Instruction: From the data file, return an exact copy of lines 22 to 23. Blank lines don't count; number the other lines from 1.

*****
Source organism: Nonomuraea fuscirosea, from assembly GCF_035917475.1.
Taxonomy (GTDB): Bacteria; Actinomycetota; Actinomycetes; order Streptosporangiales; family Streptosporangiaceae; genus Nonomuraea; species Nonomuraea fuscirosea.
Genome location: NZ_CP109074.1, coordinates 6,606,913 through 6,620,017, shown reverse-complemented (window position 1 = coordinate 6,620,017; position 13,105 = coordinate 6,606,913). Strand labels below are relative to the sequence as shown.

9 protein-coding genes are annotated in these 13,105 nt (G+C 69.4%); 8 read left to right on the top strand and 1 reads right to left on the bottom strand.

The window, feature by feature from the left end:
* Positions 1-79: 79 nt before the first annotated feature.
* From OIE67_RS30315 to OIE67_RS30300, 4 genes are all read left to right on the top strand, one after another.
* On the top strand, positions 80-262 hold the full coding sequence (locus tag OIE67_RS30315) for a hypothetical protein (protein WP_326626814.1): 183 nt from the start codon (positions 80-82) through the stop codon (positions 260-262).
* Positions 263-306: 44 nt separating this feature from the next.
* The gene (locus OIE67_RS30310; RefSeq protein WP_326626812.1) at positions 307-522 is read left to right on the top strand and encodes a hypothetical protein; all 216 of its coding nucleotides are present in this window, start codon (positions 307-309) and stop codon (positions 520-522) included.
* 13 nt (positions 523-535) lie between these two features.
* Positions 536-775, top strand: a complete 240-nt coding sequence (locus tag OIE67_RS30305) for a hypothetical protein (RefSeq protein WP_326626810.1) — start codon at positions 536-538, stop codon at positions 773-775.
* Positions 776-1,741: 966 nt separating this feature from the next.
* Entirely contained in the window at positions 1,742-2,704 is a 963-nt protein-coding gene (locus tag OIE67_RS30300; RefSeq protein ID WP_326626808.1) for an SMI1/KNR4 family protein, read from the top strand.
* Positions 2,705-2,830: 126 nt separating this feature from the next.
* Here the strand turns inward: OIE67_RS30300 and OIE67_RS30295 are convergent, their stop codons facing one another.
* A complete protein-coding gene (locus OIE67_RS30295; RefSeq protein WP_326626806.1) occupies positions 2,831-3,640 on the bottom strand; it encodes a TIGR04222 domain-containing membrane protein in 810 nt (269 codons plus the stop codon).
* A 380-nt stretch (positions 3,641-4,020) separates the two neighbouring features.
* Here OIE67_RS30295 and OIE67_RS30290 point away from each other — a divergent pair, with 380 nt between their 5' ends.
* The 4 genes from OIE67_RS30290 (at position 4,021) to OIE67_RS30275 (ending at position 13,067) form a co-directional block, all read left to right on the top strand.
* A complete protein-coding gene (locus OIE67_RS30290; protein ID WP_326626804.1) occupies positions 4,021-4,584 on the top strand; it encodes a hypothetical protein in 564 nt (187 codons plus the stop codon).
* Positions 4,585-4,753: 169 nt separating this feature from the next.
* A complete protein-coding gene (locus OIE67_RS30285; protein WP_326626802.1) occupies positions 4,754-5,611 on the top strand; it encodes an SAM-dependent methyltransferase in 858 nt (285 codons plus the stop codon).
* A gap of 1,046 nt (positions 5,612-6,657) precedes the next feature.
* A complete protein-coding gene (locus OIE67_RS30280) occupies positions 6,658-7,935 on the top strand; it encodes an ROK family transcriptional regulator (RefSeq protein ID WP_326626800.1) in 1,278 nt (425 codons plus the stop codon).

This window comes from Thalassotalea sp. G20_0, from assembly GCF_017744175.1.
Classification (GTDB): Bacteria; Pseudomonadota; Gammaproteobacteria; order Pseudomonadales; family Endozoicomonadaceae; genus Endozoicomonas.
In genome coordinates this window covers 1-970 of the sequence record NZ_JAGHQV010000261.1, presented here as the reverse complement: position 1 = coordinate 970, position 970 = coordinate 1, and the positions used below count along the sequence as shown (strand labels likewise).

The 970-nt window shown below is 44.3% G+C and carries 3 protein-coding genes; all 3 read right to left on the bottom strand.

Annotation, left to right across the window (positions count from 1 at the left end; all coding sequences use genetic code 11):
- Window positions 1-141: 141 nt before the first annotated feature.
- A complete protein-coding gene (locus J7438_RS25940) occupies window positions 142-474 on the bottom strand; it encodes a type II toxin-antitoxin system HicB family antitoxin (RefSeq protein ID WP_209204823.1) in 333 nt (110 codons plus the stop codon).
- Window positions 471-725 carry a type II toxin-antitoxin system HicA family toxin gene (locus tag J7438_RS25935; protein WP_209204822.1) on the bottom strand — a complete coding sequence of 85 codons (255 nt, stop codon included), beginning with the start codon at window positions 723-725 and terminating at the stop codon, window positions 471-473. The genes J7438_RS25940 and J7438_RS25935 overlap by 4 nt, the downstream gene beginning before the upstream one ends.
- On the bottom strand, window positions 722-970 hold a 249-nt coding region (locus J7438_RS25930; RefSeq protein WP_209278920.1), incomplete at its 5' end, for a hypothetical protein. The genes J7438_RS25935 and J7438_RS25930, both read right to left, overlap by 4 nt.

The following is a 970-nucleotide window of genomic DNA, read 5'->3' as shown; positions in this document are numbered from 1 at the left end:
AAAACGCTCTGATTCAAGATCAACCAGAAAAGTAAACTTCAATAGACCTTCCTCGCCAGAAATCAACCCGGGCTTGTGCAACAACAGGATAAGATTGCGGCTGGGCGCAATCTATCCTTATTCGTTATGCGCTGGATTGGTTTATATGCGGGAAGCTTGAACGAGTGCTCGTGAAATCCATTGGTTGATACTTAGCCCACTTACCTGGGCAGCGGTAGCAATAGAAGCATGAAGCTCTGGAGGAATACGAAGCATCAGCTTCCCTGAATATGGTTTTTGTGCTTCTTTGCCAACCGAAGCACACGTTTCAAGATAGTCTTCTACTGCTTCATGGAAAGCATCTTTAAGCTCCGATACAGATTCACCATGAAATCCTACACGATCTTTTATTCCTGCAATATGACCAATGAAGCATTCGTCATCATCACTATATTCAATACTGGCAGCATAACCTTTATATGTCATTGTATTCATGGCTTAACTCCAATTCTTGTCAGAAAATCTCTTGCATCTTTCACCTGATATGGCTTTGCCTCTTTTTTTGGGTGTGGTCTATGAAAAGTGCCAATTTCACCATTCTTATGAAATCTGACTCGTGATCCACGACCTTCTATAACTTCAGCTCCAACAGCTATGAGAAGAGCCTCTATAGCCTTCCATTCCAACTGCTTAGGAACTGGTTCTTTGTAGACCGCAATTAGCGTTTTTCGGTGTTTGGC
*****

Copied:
* Positions 4,585-4,753: 169 nt separating this feature from the next.
* A complete protein-coding gene (locus OIE67_RS30285; protein WP_326626802.1) occupies positions 4,754-5,611 on the top strand; it encodes an SAM-dependent methyltransferase in 858 nt (285 codons plus the stop codon).